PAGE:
If one word could be said to define BMW’s current lineup, it would probably be “heavy.” It’s the biggest complaint the cars seem to generate these days, when even the latest M3—the company’s sportiest car—tips the scales at 3,704 lbs. despite a carbon fiber roof and countless other weight-saving features.
And while the cars have gotten heavier, their engines have become more powerful to compensate, which creates weight increases of its own. A more powerful engine is usually larger and heavier, and it demands a stouter chassis in return. In short, it’s an ever-increasing spiral that does more than take some of the fun out of driving: It also makes driving more dangerous, because errors can have greater consequences.
While some of that danger can be mitigated with electronic driving aids like Dynamic Stability Control—features that weren’t necessary back when an E30 M3 had 200 horsepower and weighed 2,800 lbs.—a better way to deal with it is to learn to control these fast, heavy cars at the limit, using the steering wheel, brakes and throttle. And the best place to do that, of course, isn’t the street but a closed course, under the guidance of professional instructors.
That’s the basic idea behind all of the programs put on by the BMW Performance Center in Spartanburg, South Carolina, which reach their zenith with the Advanced M Schools. These full-speed classes are held at Charlotte Motor Speedway and, more challenging still, Virginia International Raceway, where Bimmer joined a two-day school in September.
According to Performance Center instructors like Matt Mullins, who’s leading our two-day school, VIR is probably the closest thing we’ve got to the Nürburgring Nordschleife here in the U.S. Though it’s only 3.27 miles long and has just 17 numbered turns—a far cry from the Nordschleife’s 12.93 miles and 73+ turns—it taxes both car and driver like no other track in the country.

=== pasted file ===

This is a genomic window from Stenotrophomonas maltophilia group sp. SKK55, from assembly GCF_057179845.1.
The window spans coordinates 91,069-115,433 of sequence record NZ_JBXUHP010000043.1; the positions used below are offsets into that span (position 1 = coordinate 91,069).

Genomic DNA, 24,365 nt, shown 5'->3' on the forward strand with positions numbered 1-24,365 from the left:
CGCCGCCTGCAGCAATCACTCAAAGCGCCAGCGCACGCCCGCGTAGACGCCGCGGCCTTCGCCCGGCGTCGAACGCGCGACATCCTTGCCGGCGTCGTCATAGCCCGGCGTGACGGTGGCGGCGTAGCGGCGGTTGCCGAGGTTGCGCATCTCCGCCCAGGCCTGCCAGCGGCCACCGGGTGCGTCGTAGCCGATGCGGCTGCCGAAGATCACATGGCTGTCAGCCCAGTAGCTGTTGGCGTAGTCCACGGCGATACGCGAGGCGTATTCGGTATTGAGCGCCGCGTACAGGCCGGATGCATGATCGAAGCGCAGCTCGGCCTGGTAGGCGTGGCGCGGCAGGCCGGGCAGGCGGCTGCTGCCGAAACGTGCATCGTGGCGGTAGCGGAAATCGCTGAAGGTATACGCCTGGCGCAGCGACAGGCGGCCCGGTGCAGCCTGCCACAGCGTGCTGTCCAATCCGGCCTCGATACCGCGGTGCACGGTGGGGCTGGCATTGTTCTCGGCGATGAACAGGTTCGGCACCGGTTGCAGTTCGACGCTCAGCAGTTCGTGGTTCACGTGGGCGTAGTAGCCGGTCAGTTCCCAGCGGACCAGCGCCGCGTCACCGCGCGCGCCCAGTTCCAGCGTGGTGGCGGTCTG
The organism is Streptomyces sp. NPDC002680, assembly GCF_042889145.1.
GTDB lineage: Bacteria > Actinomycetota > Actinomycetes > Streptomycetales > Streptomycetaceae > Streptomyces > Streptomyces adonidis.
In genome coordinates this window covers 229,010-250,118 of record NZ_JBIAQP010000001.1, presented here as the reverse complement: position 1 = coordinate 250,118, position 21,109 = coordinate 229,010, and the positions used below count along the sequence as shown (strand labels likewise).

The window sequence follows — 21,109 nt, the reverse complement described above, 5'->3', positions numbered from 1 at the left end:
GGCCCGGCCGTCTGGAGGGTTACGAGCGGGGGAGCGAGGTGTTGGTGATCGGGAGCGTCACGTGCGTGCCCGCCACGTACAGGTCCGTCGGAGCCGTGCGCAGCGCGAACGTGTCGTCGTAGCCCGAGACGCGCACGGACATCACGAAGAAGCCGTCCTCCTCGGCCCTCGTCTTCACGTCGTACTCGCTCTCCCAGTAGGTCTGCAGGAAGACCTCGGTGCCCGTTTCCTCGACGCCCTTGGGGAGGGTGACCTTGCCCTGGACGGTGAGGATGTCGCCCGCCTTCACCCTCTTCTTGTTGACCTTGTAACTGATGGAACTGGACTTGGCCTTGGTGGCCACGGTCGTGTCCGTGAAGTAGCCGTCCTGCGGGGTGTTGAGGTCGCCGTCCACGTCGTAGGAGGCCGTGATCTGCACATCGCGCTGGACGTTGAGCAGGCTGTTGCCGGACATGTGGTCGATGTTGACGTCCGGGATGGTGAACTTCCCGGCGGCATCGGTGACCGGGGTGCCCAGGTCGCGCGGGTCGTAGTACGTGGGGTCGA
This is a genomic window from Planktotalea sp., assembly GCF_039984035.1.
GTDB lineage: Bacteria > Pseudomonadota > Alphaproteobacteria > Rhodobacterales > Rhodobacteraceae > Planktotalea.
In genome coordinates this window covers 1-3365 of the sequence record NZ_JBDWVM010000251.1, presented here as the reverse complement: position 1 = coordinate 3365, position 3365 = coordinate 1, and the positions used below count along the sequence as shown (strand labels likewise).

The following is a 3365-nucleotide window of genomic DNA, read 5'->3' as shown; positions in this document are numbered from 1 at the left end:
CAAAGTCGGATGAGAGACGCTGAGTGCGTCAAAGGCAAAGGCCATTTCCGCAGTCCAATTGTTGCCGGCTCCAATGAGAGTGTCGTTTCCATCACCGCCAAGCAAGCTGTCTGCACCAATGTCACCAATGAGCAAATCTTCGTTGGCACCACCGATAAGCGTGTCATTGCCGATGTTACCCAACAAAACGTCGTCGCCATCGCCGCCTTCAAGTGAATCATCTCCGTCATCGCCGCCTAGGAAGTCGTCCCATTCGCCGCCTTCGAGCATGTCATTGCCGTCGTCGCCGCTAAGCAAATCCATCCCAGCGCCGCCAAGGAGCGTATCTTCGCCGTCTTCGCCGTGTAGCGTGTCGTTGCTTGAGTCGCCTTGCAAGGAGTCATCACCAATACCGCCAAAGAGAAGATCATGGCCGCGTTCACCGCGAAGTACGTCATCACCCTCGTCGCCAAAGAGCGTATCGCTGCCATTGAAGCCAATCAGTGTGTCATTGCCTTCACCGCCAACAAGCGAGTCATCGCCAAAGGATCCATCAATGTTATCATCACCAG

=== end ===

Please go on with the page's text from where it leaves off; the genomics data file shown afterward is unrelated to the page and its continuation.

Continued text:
“It throws everything at the car—elevation, high speeds, really technical stuff, uphill, downhill,” says Matt Mullins, a lead instructor with the BMW Performance Center in Spartanburg, South Carolina. “That’s what makes it such a great track.”
It’s also what makes VIR such a great place to master cars like the current M3s, M5s and M6s that the Performance Center crew has brought to the Advanced M School. I’ve driven these cars on many occasions at tracks both here in the U.S. and in Europe, though not on the Nürburgring, and nowhere did the experience compare with VIR. A natural road course that was laid out back in 1957, VIR’s unique combination of high speeds and technical challenge makes it both difficult to drive and insanely fun, especially during an Advanced M School.Starting speed: Fast!
There are 11 other students in my class, all of whom have come up through the ladder of Performance Center driving programs. More than half have taken Advanced M Schools here at VIR already—one student is taking his fifth such course, another his seventh—and only a few of us are here for the first time.